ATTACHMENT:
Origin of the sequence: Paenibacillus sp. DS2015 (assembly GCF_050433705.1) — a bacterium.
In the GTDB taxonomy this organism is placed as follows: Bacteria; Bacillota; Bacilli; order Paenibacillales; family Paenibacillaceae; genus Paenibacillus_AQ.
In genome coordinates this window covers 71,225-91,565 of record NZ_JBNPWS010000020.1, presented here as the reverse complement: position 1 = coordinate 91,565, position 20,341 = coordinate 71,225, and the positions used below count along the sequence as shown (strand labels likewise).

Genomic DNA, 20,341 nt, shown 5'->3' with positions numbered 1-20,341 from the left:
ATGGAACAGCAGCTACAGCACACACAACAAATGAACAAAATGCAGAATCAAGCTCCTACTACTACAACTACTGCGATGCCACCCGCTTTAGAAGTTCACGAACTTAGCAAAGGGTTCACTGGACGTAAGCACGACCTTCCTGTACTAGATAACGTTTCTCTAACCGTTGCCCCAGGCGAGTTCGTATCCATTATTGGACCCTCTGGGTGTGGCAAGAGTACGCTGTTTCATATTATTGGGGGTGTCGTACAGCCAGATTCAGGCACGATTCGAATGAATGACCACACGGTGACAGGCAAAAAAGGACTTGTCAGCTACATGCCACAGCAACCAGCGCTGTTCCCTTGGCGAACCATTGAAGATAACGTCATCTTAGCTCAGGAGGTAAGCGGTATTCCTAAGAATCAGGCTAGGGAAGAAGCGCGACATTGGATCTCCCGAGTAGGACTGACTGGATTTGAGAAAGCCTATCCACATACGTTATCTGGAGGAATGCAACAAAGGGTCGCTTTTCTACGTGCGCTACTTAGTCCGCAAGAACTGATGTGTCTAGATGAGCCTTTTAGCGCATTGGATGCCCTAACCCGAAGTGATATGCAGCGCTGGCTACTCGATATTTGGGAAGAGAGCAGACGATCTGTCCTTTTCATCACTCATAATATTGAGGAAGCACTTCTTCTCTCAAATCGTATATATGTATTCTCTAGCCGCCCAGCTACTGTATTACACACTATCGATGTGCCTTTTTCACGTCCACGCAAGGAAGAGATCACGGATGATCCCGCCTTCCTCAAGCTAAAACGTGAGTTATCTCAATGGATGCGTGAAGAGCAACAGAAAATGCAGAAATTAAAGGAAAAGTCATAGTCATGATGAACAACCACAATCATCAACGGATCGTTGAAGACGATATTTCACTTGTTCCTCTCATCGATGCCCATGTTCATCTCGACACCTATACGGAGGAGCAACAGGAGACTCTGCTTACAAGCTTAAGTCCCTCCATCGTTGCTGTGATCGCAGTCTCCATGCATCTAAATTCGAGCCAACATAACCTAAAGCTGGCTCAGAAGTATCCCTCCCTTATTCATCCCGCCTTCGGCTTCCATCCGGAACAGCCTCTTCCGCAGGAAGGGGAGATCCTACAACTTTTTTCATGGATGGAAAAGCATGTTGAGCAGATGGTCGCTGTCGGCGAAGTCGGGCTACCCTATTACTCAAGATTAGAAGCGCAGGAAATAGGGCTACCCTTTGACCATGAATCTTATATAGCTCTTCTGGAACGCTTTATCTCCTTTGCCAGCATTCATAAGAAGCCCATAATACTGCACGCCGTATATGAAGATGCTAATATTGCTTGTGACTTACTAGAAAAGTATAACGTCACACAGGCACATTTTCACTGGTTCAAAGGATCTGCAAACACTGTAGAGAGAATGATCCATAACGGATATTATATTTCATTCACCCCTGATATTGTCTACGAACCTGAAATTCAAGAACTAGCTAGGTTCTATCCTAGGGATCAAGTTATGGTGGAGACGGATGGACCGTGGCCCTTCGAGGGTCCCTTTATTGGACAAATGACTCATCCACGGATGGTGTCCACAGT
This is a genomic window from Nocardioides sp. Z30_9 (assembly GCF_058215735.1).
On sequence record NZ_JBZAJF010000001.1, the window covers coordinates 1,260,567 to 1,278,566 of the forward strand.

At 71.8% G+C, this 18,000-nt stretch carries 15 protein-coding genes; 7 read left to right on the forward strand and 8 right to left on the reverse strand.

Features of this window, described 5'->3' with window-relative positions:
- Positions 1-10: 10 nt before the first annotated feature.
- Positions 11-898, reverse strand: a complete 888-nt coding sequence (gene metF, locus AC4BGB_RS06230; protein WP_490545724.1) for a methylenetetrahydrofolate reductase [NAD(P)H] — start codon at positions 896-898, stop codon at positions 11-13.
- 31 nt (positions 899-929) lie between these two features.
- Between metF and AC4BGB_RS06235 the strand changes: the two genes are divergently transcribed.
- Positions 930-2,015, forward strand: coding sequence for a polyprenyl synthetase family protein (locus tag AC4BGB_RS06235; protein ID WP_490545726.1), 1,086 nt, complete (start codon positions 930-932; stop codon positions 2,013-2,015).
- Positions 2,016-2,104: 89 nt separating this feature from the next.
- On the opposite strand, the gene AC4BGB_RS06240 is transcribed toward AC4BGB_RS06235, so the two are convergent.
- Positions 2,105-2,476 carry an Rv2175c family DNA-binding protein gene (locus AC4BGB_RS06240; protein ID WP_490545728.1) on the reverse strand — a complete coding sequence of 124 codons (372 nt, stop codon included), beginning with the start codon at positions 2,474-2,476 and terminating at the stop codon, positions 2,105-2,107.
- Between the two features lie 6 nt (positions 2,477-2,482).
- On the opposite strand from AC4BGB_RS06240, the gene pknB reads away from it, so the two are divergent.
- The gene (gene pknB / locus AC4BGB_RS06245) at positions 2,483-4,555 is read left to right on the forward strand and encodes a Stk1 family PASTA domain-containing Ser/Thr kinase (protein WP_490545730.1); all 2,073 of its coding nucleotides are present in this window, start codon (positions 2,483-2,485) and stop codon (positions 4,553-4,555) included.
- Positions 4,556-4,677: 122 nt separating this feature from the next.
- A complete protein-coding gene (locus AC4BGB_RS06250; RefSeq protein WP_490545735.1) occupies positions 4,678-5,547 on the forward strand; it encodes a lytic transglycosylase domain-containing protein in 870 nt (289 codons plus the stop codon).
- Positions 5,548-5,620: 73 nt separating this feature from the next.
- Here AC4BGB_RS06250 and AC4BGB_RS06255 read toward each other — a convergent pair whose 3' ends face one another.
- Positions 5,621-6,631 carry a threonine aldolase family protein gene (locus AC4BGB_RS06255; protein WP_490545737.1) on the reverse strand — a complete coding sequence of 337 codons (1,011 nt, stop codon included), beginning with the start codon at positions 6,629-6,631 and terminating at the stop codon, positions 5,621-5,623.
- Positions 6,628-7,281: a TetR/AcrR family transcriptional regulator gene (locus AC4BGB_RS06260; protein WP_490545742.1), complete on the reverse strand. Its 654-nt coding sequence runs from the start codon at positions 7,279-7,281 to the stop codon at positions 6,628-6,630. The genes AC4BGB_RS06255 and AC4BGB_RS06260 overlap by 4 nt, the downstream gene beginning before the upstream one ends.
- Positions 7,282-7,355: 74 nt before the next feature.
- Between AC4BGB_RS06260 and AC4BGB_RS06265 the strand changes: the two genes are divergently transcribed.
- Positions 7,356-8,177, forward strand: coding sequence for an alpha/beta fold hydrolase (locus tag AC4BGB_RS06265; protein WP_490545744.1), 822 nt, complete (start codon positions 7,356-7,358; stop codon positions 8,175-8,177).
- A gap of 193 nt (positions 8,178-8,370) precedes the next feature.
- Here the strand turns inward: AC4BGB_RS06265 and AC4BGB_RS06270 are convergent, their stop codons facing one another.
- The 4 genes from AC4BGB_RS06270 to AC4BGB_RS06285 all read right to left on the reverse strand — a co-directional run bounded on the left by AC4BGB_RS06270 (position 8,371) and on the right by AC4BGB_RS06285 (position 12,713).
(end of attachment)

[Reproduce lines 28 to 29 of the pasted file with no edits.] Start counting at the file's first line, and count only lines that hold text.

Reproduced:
- Between AC4BGB_RS06260 and AC4BGB_RS06265 the strand changes: the two genes are divergently transcribed.
- Positions 7,356-8,177, forward strand: coding sequence for an alpha/beta fold hydrolase (locus tag AC4BGB_RS06265; protein WP_490545744.1), 822 nt, complete (start codon positions 7,356-7,358; stop codon positions 8,175-8,177).